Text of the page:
When we returned to school from the Easter holidays, we discovered that we had been abandoned on a desert island. Our task was to explore the 'island' and discover what we could find. When exploring the island, we found fish, bananas, fire wood and even lobsters! We used our findings to help us create a survival plan in groups.
As part of our learning this term, we will be exploring the book 'Kensuke's Kingdom' by Michael Morpurgo. We will be considering Michael's feelings and emotions as he is deserted on an island and forced to survive. We have transformed our reading corner into an island and hope to link this to our topic - "Where the Land Meets the Sea" - with a focus on land use, human settlements and the economy.
We were also given the opportunity to explore our new science lab! This involved us using a Bunsen burner to evaporate salty water to create salt.
In our maths learning, we have been finding out about acute and obtuse angles. We created 'dabs' to show our understanding of this!
This term, we will be continuing our exploration of the Vikings and the Anglo-Saxons. We will be using our knowledge of expanded noun phrases to create diary entries from the perspective of Harry, Ron and Hermione in Harry Potter as they arrive at Hogwarts. We will be learning about the different cities and counties in the UK and will be continuing to practise our fraction skills.
We also wrote an explanation text describing the life cycle of a frog. We decided to bring tadpoles into the classroom and observe their development over time. They have just started growing legs!
This term, our topic is Anglo Saxons and Vikings. We began our topic by meeting Bjorn the Viking and King Alfred. They told us about their lives as Anglo-Saxons and Vikings and developed our understanding of what people wore, ate and experienced during this time. This led us to create a Viking helmet using our papier-mache skills from last term. We first papier-mached a balloon before allowing this to dry and adding our cardboard horns. We then used our research of an Anglo-Saxon village to create our own from cardboard. Next, we watched the film, ‘How to Train Your Dragon’. This further developed our understanding of how Vikings lived and provided us with a stimulus for our topic. We used our knowledge of the film to improve our use of expanded noun phrases and to describe the characters, setting and dragons. We read extracts from the book to help us with our writing and created sentences such as, “The murderous, icy water dramatically swept whimpering Hiccup down the stony beach” and “Stoick’s rough beard was as bristly as a broken brush”. We are now using these descriptions to create and write our own story set during this time period.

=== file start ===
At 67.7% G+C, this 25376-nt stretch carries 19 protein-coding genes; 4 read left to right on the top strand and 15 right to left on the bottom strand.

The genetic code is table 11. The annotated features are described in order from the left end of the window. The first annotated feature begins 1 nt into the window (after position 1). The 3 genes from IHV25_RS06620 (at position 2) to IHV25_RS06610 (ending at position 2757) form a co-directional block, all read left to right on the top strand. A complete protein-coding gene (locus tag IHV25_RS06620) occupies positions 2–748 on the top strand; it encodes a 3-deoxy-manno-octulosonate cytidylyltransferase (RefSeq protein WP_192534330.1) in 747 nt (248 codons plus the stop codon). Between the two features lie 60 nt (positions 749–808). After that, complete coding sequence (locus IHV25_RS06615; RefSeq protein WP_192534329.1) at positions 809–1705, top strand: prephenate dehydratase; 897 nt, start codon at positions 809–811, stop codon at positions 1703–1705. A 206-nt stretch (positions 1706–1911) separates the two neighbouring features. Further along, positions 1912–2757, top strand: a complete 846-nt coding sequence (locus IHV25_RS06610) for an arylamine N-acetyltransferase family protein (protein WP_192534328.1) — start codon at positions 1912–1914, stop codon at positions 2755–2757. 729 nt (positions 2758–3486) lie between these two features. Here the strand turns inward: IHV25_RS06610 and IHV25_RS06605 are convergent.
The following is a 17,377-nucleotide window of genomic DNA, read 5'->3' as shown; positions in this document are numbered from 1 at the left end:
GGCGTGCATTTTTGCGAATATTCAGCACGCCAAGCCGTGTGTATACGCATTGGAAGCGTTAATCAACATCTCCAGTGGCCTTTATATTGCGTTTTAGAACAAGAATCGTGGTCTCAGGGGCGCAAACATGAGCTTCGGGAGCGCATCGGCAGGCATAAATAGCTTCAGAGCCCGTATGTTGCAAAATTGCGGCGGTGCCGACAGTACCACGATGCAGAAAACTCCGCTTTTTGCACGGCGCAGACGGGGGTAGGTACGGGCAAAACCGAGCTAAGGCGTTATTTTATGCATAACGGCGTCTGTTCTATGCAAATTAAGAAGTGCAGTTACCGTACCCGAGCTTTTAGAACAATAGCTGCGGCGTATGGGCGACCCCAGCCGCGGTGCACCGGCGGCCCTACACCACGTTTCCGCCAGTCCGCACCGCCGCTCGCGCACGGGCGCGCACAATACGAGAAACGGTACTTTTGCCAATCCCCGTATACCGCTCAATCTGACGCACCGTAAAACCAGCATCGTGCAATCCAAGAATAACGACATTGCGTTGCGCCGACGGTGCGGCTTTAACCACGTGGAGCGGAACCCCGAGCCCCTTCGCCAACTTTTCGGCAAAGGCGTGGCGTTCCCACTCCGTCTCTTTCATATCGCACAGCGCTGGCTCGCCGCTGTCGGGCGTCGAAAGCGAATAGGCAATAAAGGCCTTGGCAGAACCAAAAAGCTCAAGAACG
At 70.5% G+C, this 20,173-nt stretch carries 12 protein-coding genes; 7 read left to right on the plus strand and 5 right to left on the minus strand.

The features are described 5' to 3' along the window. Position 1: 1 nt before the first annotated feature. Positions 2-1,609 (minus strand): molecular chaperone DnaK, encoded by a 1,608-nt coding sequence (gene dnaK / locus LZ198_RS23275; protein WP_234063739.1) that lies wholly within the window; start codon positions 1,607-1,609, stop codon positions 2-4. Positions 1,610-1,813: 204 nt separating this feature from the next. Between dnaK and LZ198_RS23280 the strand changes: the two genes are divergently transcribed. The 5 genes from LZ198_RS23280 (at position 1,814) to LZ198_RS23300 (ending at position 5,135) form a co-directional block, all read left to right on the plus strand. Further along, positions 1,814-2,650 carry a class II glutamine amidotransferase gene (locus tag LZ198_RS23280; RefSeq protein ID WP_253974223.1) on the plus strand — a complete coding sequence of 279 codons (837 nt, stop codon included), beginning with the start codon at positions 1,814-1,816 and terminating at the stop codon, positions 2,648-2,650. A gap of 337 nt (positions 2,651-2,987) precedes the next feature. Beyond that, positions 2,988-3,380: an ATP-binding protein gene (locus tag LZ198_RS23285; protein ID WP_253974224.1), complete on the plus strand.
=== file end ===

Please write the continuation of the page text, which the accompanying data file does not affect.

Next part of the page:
We used our knowledge of magnets to create our own magnet games. This involved us using a variety of materials, such as string, cardboard, paper clips and straws, to demonstrate the pulling force between magnets and different magnetic materials (we identified these as iron, cobalt and nickel). Some of us created racing courses and used a paper clip and a magnet to show that magnetic forces can travel through non-magnetic materials, such as paper. We then tested each others games to see which ones worked most effectively and discussed why.
When we returned to school, some unidentifiable objects had been found by the builder working on the new classrooms. Mr Davis asked us to investigate to see what had been found. After much research and discussion we were able to identify what the objects were, these included: a roman helmet, a shovel used for removing dung, a piece of a roman robe, a pillow, a section of Roman mosaic and some shiny Roman coins. We decided to create a newspaper article to let the rest of Haywards Heath know what had been found. Sadly, Mr Davis decided it would be best to pass these objects to a local museum. We found out that many Roman remains have been discovered across Sussex, including artefacts at Fishbourne Roman Palace in Chichester. We decided to film a documentary about what we had learnt using video clips and pictures from the Palace and an information page, which we wrote ourselves, to help us. As well as studying artefacts, we were able to experience what life was like for a Roman soldier. We used this experience to write a diary entry as a soldier. We have learnt lots of interesting information about how the Romans lived, their Empire and successes in battle.
We are now learning about the devastating effects of the eruption of the Vesuvius volcano in Pompeii. We hope to write stories and create artwork showing the devastation and how it changed History.